Background: Lower socioeconomic position (SEP) predicts higher cardiovascular risk in adults. Few studies differentiate between neighborhood and family SEP or have repeated measures through childhood, which would inform understanding of potential mechanisms and the timing of interventions. We investigated whether neighborhood and family SEP, measured biennially from ages 0 to 1 year onward, was associated with carotid intima-media thickness (IMT) at ages 11 to 12 years.Methods and Results: Data were obtained from 1477 families participating in the Child Health CheckPoint study, nested within the Longitudinal Study of Australian Children. Disadvantaged family and neighborhood SEP was cross-sectionally associated with thicker maximum carotid IMT in separate univariable linear regression models. Associations with family SEP were not attenuated in multivariable analyses, and associations with neighborhood SEP were attenuated only in models adjusted for family SEP. The difference in maximum carotid IMT between the highest and lowest family SEP quartile measured at ages 10 to 11 years was 10.7 Όm (95% CI, 3.4-18.0; P=0.004), adjusted for age, sex, pubertal status, passive smoking exposure, body mass index, blood pressure, and arterial lumen diameter. In longitudinal analyses, family SEP measured as early as age 2 to 3 years was associated with maximum carotid IMT at ages 11 to 12 years (difference between highest and lowest quartile: 8.5 Όm; 95% CI, 1.3-15.8; P=0.02). No associations were observed between SEP and mean carotid IMT.Conclusions: We report a robust association between lower SEP in early childhood and carotid IMT in mid-childhood. Further investigation of mechanisms may inform pediatric cardiovascular risk assessment and prevention strategies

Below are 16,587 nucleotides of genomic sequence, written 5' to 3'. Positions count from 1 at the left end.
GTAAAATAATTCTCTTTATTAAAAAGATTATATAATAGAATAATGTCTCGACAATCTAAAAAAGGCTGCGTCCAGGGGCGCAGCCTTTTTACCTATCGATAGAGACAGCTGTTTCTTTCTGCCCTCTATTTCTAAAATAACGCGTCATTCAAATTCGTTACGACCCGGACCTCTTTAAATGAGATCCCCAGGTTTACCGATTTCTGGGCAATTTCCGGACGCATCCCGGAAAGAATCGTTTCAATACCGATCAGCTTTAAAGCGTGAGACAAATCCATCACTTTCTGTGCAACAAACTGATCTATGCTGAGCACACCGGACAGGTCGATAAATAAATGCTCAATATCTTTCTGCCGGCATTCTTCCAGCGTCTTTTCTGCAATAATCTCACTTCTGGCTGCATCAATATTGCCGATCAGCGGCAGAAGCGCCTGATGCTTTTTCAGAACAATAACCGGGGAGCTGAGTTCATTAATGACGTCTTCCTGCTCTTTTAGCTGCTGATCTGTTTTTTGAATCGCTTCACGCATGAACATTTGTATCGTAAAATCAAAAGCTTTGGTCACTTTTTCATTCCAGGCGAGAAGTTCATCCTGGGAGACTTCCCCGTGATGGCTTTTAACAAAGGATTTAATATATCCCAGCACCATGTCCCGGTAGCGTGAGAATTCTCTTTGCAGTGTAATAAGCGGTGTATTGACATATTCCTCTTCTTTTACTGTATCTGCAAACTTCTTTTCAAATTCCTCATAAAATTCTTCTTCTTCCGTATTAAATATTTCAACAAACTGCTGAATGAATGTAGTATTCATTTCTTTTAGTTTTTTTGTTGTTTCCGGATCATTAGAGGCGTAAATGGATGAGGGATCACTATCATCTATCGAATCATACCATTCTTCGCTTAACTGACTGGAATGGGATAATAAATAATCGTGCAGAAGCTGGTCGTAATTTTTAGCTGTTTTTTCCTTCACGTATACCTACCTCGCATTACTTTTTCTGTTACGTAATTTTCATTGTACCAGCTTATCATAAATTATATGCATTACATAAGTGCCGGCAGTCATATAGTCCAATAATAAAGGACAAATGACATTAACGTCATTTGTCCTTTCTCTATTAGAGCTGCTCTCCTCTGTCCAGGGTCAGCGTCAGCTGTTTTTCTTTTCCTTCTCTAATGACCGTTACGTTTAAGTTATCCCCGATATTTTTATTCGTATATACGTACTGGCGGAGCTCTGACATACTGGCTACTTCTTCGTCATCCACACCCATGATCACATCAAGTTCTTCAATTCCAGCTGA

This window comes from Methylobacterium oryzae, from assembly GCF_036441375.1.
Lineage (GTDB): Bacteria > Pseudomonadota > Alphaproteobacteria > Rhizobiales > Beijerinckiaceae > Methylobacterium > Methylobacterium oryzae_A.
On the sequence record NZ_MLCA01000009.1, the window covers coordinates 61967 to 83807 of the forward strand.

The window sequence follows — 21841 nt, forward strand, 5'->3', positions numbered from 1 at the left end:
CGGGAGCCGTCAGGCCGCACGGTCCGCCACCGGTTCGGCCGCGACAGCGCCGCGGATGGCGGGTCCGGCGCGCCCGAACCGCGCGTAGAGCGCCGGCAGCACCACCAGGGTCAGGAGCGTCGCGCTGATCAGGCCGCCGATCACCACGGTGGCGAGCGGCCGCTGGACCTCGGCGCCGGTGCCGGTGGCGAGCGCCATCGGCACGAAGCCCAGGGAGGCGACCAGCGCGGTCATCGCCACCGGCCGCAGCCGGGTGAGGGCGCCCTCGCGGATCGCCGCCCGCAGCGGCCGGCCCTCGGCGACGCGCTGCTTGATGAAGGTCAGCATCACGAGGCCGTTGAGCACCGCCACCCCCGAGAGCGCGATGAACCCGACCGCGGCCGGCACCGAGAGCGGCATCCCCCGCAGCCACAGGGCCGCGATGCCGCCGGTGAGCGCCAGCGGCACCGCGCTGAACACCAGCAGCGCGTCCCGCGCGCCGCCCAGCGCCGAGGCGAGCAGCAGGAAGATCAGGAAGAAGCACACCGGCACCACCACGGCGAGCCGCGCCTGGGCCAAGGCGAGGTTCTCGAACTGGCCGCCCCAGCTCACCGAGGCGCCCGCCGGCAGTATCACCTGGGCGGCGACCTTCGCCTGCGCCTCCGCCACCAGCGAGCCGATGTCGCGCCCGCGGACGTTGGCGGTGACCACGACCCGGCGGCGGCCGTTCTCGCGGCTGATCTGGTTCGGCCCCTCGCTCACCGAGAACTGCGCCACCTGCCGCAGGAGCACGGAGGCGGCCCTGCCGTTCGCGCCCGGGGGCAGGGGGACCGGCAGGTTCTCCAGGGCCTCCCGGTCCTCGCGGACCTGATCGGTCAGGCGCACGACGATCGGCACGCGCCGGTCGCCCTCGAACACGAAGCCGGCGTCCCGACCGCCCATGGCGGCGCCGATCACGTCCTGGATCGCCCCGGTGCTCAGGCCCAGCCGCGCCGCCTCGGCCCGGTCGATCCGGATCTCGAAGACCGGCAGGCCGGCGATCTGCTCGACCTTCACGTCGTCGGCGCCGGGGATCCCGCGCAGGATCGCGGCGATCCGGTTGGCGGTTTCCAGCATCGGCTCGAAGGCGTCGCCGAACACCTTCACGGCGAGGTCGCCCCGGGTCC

Socioeconomic Position Is Associated With Carotid Intima-Media Thickness in Mid-Childhood: The Longitudinal Study of Australian Children

    Get PDF